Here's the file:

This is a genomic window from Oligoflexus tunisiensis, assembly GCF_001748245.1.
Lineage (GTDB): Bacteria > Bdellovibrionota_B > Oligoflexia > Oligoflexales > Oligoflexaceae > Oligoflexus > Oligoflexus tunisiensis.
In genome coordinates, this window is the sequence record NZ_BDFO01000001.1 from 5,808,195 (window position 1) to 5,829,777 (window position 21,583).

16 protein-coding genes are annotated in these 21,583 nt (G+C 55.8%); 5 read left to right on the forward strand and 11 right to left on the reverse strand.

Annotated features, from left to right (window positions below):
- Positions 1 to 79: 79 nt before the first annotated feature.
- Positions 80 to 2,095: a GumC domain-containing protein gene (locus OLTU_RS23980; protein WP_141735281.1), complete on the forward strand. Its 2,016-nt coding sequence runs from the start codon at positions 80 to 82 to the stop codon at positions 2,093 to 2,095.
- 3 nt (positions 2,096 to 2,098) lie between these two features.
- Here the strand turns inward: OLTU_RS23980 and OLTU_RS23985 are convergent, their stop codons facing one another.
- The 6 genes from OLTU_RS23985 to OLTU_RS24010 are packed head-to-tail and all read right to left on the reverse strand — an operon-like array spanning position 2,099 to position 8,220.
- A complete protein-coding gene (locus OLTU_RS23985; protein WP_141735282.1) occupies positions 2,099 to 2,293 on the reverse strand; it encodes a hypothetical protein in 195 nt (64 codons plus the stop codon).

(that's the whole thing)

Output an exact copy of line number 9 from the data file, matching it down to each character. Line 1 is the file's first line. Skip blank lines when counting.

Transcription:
- Here the strand turns inward: OLTU_RS23980 and OLTU_RS23985 are convergent, their stop codons facing one another.